# List::Util - A selection of general-utility list subroutines

### NAME

List::Util - A selection of general-utility list subroutines

### SYNOPSIS

use List::Util qw(first max maxstr min minstr reduce shuffle sum);


### DESCRIPTION

List::Util contains a selection of subroutines that people have expressed would be nice to have in the perl core, but the usage would not really be high enough to warrant the use of a keyword, and the size so small such that being individual extensions would be wasteful.

By default List::Util does not export any subroutines.

### LIST-REDUCTION FUNCTIONS

The following set of functions all reduce a list down to a single value.

### $result = reduce { BLOCK } @list Reduces @list by calling BLOCK in a scalar context multiple times, setting $a and $b each time. The first call will be with $a and $b set to the first two elements of the list, subsequent calls will be done by setting $a to the result of the previous call and $b to the next element in the list. Returns the result of the last call to the BLOCK . If @list is empty then undef is returned. If @list only contains one element then that element is returned and BLOCK is not executed. The following examples all demonstrate how reduce could be used to implement the other list-reduction functions in this module. (They are not in fact implemented like this, but instead in a more efficient manner in individual C functions). $foo = reduce { defined($a) ?$a :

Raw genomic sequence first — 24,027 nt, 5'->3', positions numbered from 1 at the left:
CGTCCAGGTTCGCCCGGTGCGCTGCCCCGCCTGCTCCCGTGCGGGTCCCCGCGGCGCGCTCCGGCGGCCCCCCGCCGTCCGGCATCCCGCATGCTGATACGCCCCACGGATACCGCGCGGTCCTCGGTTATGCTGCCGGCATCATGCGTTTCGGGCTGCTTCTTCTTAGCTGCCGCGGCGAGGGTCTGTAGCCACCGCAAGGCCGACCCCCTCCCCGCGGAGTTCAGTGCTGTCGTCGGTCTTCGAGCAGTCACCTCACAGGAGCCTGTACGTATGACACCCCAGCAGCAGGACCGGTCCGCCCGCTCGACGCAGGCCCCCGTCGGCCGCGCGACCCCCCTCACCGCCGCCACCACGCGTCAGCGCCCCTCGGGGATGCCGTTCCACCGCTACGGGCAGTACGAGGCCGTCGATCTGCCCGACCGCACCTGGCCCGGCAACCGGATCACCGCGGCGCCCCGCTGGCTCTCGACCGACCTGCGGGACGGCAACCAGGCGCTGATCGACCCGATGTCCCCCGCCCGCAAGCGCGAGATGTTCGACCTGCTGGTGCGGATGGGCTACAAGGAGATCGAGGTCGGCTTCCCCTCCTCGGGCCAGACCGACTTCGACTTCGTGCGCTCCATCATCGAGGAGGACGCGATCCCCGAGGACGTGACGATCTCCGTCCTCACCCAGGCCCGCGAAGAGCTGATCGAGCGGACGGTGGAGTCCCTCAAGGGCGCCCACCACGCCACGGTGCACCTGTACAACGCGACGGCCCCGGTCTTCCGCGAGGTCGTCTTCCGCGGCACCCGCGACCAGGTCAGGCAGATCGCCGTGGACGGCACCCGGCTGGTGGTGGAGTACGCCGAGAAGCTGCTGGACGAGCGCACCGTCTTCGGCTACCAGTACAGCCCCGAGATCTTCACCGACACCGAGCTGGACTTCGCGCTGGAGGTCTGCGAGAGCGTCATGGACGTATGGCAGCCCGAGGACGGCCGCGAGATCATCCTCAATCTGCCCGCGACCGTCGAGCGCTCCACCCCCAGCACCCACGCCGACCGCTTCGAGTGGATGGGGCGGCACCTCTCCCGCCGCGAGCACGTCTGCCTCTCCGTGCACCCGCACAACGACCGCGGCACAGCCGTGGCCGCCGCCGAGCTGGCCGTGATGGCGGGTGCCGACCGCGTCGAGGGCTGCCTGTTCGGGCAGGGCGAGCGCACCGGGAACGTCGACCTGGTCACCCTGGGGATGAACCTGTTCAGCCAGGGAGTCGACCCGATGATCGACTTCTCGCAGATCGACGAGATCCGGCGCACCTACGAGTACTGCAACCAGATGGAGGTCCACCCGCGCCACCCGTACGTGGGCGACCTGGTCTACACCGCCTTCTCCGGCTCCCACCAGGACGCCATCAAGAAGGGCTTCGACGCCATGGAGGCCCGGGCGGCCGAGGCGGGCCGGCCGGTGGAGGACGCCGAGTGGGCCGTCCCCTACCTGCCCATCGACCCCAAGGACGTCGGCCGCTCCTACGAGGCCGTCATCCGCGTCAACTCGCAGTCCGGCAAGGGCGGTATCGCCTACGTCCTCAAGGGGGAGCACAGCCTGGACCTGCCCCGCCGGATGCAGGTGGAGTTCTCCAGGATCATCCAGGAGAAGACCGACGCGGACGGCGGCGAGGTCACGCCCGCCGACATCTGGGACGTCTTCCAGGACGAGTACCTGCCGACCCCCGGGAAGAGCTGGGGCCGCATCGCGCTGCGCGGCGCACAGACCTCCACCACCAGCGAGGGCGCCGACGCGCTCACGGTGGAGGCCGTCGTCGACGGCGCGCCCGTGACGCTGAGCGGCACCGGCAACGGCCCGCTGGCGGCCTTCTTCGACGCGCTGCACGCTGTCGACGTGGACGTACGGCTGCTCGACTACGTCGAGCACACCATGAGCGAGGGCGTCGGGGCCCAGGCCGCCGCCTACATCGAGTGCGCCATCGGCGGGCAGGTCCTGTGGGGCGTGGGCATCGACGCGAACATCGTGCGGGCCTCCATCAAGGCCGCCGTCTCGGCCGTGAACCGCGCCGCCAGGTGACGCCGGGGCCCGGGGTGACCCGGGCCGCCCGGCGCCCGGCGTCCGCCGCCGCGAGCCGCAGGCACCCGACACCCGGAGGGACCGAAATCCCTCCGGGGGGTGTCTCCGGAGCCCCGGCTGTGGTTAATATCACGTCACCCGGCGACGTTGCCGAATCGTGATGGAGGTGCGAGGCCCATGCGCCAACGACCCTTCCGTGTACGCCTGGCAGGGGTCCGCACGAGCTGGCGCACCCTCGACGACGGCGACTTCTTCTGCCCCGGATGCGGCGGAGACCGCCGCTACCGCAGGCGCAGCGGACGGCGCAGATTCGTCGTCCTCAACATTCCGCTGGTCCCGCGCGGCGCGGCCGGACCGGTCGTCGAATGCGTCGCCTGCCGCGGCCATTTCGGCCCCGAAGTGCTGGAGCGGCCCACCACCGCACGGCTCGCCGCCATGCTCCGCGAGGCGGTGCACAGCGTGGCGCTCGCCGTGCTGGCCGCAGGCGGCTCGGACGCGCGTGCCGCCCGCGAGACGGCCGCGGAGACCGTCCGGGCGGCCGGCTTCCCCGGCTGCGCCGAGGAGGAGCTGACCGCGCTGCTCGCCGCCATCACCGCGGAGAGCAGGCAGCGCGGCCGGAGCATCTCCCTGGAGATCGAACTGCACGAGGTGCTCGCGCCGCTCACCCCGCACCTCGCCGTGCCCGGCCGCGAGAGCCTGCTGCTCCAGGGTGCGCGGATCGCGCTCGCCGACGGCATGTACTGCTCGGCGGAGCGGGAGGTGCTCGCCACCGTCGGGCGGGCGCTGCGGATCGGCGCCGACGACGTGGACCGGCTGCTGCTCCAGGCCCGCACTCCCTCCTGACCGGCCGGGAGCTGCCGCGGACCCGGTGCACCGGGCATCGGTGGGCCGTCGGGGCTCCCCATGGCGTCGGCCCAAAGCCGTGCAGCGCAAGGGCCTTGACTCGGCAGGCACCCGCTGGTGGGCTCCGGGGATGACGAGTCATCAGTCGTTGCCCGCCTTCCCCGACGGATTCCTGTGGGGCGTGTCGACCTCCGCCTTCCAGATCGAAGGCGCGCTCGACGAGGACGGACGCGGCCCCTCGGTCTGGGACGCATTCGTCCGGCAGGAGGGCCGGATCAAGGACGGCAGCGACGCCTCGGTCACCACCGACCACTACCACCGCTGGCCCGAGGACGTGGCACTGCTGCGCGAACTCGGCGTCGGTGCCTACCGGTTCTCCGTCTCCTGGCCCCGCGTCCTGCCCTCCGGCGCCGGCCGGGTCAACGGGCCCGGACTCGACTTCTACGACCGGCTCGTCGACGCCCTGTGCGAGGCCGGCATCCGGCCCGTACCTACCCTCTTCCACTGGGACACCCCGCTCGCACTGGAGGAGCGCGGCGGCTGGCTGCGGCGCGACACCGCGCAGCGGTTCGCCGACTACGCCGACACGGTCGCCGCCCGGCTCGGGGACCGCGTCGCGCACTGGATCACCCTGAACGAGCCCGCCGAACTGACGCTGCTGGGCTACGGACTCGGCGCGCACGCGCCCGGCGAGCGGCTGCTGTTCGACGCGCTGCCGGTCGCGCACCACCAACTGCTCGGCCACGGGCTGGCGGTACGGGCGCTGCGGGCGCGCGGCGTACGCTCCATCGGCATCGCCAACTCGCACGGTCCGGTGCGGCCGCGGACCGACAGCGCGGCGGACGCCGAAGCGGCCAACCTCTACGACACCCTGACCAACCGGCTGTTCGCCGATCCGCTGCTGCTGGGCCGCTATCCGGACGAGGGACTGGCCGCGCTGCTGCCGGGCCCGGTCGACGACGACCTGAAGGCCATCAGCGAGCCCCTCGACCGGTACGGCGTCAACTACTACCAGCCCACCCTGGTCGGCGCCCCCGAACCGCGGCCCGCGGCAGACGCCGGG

$code->(local$_ = $b) ?$b :
undef } undef, @list # first

$foo = reduce {$a > $b ?$a : $b } 1..10 # max$foo = reduce { $a gt$b ? $a :$b } 'A'..'Z'   # maxstr
$foo = reduce {$a < $b ?$a : $b } 1..10 # min$foo = reduce { $a lt$b ? $a :$b } 'aa'..'zz' # minstr
$foo = reduce {$a + $b } 1 .. 10 # sum$foo = reduce { $a .$b } @bar                  # concat

$foo = reduce {$a || $code->(local$_ = $b) } 0, @bar # any$foo = reduce { $a &&$code->(local $_ =$b) } 1, @bar   # all